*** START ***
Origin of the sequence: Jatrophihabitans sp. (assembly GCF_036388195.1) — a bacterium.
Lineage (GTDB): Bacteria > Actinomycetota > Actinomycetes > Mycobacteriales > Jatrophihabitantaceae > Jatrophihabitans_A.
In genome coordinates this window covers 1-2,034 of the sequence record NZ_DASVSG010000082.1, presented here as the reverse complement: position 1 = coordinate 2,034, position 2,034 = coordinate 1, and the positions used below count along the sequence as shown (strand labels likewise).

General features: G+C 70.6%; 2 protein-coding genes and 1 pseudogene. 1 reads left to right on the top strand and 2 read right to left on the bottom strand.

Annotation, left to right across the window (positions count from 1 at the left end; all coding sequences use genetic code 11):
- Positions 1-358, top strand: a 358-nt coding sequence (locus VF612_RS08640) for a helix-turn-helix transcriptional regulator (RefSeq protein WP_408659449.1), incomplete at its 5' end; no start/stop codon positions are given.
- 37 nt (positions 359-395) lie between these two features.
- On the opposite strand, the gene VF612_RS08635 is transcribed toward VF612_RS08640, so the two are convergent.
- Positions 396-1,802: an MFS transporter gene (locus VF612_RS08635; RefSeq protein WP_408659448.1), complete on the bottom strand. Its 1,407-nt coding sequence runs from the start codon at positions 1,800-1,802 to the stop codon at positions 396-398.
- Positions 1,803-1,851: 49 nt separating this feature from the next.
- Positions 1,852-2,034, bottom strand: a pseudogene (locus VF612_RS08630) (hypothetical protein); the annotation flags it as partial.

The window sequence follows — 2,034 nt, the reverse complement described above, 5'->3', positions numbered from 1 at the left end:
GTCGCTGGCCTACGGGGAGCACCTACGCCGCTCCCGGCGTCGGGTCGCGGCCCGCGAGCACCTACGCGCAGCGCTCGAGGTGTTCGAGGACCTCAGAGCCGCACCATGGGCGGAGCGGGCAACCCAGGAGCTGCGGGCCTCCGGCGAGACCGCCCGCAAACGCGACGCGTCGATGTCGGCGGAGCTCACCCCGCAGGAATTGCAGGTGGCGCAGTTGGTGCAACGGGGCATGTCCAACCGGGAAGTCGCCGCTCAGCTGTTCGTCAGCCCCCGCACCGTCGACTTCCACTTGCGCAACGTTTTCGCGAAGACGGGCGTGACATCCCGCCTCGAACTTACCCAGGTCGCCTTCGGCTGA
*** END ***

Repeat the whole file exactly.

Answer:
Origin of the sequence: Jatrophihabitans sp. (assembly GCF_036388195.1) — a bacterium.
Lineage (GTDB): Bacteria > Actinomycetota > Actinomycetes > Mycobacteriales > Jatrophihabitantaceae > Jatrophihabitans_A.
In genome coordinates this window covers 1-2,034 of the sequence record NZ_DASVSG010000082.1, presented here as the reverse complement: position 1 = coordinate 2,034, position 2,034 = coordinate 1, and the positions used below count along the sequence as shown (strand labels likewise).

General features: G+C 70.6%; 2 protein-coding genes and 1 pseudogene. 1 reads left to right on the top strand and 2 read right to left on the bottom strand.

Annotation, left to right across the window (positions count from 1 at the left end; all coding sequences use genetic code 11):
- Positions 1-358, top strand: a 358-nt coding sequence (locus VF612_RS08640) for a helix-turn-helix transcriptional regulator (RefSeq protein WP_408659449.1), incomplete at its 5' end; no start/stop codon positions are given.
- 37 nt (positions 359-395) lie between these two features.
- On the opposite strand, the gene VF612_RS08635 is transcribed toward VF612_RS08640, so the two are convergent.
- Positions 396-1,802: an MFS transporter gene (locus VF612_RS08635; RefSeq protein WP_408659448.1), complete on the bottom strand. Its 1,407-nt coding sequence runs from the start codon at positions 1,800-1,802 to the stop codon at positions 396-398.
- Positions 1,803-1,851: 49 nt separating this feature from the next.
- Positions 1,852-2,034, bottom strand: a pseudogene (locus VF612_RS08630) (hypothetical protein); the annotation flags it as partial.

The window sequence follows — 2,034 nt, the reverse complement described above, 5'->3', positions numbered from 1 at the left end:
GTCGCTGGCCTACGGGGAGCACCTACGCCGCTCCCGGCGTCGGGTCGCGGCCCGCGAGCACCTACGCGCAGCGCTCGAGGTGTTCGAGGACCTCAGAGCCGCACCATGGGCGGAGCGGGCAACCCAGGAGCTGCGGGCCTCCGGCGAGACCGCCCGCAAACGCGACGCGTCGATGTCGGCGGAGCTCACCCCGCAGGAATTGCAGGTGGCGCAGTTGGTGCAACGGGGCATGTCCAACCGGGAAGTCGCCGCTCAGCTGTTCGTCAGCCCCCGCACCGTCGACTTCCACTTGCGCAACGTTTTCGCGAAGACGGGCGTGACATCCCGCCTCGAACTTACCCAGGTCGCCTTCGGCTGA